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Jorge Carillo pleaded guilty to, inter alia, conspiring to distribute at least 100 grams of heroin. On appeal, he argued the district court’s acceptance of his guilty plea was at odds with Fed. R. Crim. P. 11(b)(1)(G)-(I) and 11(b)(3). At his initial appearance, Carillo acknowledged he received a copy of the indictment and understood the charges against him. Carillo pleaded guilty to the conspiracy charge without the benefit of a plea agreement. At the change-of-plea hearing, the district court reminded Carillo the drug count charged him with “conspiring with others to distribute more than a hundred grams of heroin.” The district court, however, did not otherwise elucidate the nature or specifics of the charge or discuss the elements of conspiracy. Nevertheless, Carillo told the district court he understood the charges against him. In reciting the penalties Carillo faced, the prosecutor mistakenly stated Carillo was subject to a maximum term of imprisonment of twenty years. The district court did not mention the applicable mandatory minimum term. After confirming he had enough time to consult with his lawyer, and was satisfied with his attorney’s advice and representation, the district court accepted Carillo’s guilty plea, finding he was aware of the nature of the charges he was facing and that the guilty plea was supported by sufficient facts. Carillo did not object to the penalties that were recited by the prosecutor, the factual basis the prosecutor provided, or to the court’s finding that sufficient facts supported the guilty plea. Ultimately, the district court imposed the mandatory minimum sixty-month sentence on the conspiracy count and forty-eight month sentences on two firearms counts, with all three sentences to run concurrently. At no point during the sentencing hearing did Carillo contest the validity of his guilty plea. Carillo asserts on appeal, for the first time, that his guilty plea was not knowingly, intelligently, and voluntarily entered because the plea colloquy did not comply with the dictates of Fed. R. Crim. P. 11(b). In particular, Carillo asserts the district court failed to: (1) inform him of the applicable minimum and maximum sentences; (2) adequately explain the nature of the charge to which he was pleading; and (3) establish a factual basis for the guilty plea, in violation of Rule 11(b)(3). The Tenth Circuit concluded Carillo satisfied his burden of demonstrating the district court’s Rule 11(b)(3) error affected his substantial rights. "There is no doubt that failing to correct that error would seriously affect the fairness and integrity of judicial proceedings." The matter was remanded the district court for further proceedings. View "United States v. Carillo" on Justia Law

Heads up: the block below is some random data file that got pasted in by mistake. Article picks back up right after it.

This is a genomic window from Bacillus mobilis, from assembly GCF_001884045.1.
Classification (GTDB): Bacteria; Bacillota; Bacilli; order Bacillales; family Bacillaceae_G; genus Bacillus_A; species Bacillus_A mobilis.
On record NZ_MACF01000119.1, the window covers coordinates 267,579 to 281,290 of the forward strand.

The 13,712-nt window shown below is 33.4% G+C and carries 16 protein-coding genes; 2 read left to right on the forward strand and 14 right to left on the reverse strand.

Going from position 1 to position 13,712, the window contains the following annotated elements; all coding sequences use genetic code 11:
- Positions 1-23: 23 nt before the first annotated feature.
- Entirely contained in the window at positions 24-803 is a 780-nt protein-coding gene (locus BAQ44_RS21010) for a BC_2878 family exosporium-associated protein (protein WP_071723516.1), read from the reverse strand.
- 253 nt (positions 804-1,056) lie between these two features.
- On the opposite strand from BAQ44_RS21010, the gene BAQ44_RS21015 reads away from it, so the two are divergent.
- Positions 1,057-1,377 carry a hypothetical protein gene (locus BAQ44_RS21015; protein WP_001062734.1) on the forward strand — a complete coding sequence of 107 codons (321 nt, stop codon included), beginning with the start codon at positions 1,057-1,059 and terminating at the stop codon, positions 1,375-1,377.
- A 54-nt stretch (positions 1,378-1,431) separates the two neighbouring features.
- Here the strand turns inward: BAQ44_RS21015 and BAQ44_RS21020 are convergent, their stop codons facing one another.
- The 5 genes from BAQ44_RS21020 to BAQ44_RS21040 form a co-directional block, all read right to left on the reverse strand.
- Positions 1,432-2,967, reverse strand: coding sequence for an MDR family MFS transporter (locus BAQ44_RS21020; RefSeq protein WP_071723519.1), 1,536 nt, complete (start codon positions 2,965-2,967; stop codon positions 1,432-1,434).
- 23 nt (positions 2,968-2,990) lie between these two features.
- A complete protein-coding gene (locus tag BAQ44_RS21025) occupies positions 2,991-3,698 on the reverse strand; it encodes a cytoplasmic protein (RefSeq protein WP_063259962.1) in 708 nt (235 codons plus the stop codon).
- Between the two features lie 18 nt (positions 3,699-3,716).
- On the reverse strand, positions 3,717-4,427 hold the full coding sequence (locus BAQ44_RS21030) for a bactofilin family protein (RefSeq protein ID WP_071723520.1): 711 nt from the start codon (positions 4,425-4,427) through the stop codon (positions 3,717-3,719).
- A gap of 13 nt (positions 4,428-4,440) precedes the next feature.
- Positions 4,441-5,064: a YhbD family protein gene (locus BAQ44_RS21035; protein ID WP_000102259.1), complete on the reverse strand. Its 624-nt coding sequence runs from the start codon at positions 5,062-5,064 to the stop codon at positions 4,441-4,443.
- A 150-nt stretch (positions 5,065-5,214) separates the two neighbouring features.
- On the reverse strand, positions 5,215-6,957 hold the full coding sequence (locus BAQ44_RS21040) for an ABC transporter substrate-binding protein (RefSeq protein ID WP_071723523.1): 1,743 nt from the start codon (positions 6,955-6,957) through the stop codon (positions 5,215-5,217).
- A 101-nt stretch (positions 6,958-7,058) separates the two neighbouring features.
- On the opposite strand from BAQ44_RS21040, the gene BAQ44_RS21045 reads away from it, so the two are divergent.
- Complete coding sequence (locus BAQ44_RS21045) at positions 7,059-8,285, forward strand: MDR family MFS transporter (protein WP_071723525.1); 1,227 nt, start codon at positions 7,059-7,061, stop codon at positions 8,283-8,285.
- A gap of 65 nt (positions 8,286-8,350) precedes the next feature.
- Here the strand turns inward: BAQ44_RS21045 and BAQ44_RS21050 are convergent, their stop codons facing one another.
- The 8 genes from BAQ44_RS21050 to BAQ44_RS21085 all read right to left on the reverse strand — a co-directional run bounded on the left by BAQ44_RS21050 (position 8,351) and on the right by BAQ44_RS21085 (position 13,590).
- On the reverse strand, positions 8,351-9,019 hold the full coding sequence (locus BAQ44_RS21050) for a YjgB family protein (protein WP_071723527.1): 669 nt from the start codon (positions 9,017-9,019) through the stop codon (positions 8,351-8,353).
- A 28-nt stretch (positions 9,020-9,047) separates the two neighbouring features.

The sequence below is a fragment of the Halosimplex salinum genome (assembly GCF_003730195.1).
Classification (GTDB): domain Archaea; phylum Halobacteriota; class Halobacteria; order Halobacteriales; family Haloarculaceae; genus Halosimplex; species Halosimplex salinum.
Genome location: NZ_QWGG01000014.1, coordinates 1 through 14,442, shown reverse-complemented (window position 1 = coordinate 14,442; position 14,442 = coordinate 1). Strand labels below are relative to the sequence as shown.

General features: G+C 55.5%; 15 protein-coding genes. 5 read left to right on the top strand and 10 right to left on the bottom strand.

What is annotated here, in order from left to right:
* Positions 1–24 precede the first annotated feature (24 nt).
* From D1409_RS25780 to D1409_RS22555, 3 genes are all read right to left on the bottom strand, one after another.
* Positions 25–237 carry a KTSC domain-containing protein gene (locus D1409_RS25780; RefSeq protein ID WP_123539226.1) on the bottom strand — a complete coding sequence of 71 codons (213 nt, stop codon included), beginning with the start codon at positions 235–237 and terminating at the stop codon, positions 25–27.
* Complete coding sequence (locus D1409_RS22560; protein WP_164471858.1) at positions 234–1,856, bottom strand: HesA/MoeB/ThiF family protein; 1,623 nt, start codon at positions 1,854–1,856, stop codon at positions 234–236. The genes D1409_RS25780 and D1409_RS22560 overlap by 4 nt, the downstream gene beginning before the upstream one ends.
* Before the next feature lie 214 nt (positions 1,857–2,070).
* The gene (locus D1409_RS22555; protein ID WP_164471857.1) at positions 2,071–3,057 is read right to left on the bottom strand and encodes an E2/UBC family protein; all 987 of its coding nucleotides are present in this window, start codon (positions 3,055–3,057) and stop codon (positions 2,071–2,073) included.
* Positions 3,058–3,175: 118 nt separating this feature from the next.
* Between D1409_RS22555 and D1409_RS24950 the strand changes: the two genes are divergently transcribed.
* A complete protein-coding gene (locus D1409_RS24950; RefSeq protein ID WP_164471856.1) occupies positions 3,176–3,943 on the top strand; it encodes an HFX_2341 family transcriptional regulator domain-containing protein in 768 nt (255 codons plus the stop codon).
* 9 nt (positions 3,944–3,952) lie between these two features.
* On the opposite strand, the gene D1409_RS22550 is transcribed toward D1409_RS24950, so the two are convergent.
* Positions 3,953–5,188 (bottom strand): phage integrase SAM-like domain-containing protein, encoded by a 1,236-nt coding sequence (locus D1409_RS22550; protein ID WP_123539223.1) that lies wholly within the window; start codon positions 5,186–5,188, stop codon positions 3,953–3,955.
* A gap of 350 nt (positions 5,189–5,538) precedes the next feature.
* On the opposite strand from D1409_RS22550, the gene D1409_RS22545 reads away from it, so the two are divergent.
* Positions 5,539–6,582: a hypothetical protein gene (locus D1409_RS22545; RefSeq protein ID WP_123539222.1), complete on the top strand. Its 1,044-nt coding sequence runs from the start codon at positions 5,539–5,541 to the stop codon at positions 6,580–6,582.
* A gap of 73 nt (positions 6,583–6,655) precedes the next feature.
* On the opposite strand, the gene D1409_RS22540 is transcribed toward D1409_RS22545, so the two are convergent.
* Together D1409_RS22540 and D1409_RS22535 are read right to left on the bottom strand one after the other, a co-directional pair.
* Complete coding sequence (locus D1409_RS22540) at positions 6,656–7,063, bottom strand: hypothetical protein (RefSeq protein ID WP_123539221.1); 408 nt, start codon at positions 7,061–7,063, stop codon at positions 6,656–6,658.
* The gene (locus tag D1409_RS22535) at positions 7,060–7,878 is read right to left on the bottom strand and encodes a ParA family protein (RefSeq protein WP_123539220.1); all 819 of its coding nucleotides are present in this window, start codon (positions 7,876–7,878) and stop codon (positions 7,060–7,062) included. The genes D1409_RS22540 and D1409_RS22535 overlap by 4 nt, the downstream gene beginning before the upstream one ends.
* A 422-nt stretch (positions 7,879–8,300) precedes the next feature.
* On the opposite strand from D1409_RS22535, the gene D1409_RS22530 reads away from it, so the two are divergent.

Posted in: Criminal Law